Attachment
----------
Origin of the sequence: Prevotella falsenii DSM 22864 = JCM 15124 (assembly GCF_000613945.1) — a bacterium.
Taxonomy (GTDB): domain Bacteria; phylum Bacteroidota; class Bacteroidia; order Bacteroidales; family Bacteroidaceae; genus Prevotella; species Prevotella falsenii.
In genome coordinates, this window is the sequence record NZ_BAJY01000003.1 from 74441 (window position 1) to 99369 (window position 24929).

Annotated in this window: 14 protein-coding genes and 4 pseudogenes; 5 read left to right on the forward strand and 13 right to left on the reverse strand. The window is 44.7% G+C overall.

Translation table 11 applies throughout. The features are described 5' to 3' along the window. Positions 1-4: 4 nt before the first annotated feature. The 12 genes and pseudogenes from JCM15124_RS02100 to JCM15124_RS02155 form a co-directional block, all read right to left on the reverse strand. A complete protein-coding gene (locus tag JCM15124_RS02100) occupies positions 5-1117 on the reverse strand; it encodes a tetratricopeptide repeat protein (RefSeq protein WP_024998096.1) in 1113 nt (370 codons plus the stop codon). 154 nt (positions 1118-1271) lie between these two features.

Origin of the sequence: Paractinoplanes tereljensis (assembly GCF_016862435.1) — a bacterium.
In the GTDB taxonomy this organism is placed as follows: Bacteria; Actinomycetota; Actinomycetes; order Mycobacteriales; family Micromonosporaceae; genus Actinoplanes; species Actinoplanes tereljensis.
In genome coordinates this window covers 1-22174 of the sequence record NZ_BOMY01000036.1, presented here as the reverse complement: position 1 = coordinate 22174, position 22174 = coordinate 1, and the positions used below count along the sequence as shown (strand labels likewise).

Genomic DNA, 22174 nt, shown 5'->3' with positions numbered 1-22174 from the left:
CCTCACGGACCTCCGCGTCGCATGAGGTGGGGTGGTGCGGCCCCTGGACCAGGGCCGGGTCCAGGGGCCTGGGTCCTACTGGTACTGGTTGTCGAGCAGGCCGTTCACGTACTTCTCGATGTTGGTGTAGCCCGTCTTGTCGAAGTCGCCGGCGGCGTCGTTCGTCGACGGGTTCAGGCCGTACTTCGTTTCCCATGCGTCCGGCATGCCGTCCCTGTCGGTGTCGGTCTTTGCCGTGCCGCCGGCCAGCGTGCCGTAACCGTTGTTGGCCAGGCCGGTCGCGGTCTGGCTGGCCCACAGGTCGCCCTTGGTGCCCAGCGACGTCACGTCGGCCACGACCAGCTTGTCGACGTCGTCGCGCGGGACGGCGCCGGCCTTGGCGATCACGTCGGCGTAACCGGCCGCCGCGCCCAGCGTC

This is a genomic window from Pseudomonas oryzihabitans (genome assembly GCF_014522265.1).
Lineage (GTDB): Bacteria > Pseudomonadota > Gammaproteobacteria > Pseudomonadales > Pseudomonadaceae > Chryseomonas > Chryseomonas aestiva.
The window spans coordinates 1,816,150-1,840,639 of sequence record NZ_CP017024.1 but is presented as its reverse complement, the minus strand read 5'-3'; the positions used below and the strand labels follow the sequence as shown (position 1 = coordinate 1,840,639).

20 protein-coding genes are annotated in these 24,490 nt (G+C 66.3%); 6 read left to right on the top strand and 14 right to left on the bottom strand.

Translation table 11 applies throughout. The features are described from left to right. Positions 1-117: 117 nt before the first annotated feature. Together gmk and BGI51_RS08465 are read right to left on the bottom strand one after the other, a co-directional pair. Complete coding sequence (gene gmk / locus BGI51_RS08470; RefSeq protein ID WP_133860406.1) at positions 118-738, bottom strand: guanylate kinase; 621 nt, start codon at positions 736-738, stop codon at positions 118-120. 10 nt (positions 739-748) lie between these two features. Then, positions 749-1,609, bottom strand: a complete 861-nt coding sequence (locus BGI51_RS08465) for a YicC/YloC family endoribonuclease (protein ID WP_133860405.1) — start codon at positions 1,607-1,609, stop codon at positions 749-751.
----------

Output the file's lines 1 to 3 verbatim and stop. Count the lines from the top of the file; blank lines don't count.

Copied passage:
Origin of the sequence: Prevotella falsenii DSM 22864 = JCM 15124 (assembly GCF_000613945.1) — a bacterium.
Taxonomy (GTDB): domain Bacteria; phylum Bacteroidota; class Bacteroidia; order Bacteroidales; family Bacteroidaceae; genus Prevotella; species Prevotella falsenii.
In genome coordinates, this window is the sequence record NZ_BAJY01000003.1 from 74441 (window position 1) to 99369 (window position 24929).